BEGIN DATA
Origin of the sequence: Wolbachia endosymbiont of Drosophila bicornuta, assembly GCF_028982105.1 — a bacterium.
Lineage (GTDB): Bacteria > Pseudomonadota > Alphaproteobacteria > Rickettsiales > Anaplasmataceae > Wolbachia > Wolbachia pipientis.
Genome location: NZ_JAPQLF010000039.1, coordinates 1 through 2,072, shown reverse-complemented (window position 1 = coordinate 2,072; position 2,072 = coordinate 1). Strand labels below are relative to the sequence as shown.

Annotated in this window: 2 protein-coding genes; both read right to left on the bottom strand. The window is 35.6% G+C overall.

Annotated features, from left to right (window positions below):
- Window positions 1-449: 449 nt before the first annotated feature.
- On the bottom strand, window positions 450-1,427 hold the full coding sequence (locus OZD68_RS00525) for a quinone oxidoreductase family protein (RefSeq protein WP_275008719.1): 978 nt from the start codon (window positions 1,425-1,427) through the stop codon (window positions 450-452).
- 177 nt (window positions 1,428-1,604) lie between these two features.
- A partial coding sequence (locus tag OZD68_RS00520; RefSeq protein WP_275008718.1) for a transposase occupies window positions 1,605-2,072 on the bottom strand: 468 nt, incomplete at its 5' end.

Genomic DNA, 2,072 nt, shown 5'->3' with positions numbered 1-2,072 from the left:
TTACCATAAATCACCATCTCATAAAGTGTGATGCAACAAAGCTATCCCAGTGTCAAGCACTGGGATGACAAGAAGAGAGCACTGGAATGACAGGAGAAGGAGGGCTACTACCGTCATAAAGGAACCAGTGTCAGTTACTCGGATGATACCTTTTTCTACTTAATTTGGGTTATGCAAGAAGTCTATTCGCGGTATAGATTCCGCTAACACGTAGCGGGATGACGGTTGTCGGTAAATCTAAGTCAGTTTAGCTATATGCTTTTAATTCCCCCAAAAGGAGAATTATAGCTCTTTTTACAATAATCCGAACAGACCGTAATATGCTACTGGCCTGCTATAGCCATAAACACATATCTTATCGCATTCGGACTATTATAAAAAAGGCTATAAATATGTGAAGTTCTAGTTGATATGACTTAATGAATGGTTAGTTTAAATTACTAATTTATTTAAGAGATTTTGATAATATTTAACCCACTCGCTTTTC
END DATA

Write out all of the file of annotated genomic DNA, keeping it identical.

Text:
Origin of the sequence: Wolbachia endosymbiont of Drosophila bicornuta, assembly GCF_028982105.1 — a bacterium.
Lineage (GTDB): Bacteria > Pseudomonadota > Alphaproteobacteria > Rickettsiales > Anaplasmataceae > Wolbachia > Wolbachia pipientis.
Genome location: NZ_JAPQLF010000039.1, coordinates 1 through 2,072, shown reverse-complemented (window position 1 = coordinate 2,072; position 2,072 = coordinate 1). Strand labels below are relative to the sequence as shown.

Annotated in this window: 2 protein-coding genes; both read right to left on the bottom strand. The window is 35.6% G+C overall.

Annotated features, from left to right (window positions below):
- Window positions 1-449: 449 nt before the first annotated feature.
- On the bottom strand, window positions 450-1,427 hold the full coding sequence (locus OZD68_RS00525) for a quinone oxidoreductase family protein (RefSeq protein WP_275008719.1): 978 nt from the start codon (window positions 1,425-1,427) through the stop codon (window positions 450-452).
- 177 nt (window positions 1,428-1,604) lie between these two features.
- A partial coding sequence (locus tag OZD68_RS00520; RefSeq protein WP_275008718.1) for a transposase occupies window positions 1,605-2,072 on the bottom strand: 468 nt, incomplete at its 5' end.

Genomic DNA, 2,072 nt, shown 5'->3' with positions numbered 1-2,072 from the left:
TTACCATAAATCACCATCTCATAAAGTGTGATGCAACAAAGCTATCCCAGTGTCAAGCACTGGGATGACAAGAAGAGAGCACTGGAATGACAGGAGAAGGAGGGCTACTACCGTCATAAAGGAACCAGTGTCAGTTACTCGGATGATACCTTTTTCTACTTAATTTGGGTTATGCAAGAAGTCTATTCGCGGTATAGATTCCGCTAACACGTAGCGGGATGACGGTTGTCGGTAAATCTAAGTCAGTTTAGCTATATGCTTTTAATTCCCCCAAAAGGAGAATTATAGCTCTTTTTACAATAATCCGAACAGACCGTAATATGCTACTGGCCTGCTATAGCCATAAACACATATCTTATCGCATTCGGACTATTATAAAAAAGGCTATAAATATGTGAAGTTCTAGTTGATATGACTTAATGAATGGTTAGTTTAAATTACTAATTTATTTAAGAGATTTTGATAATATTTAACCCACTCGCTTTTC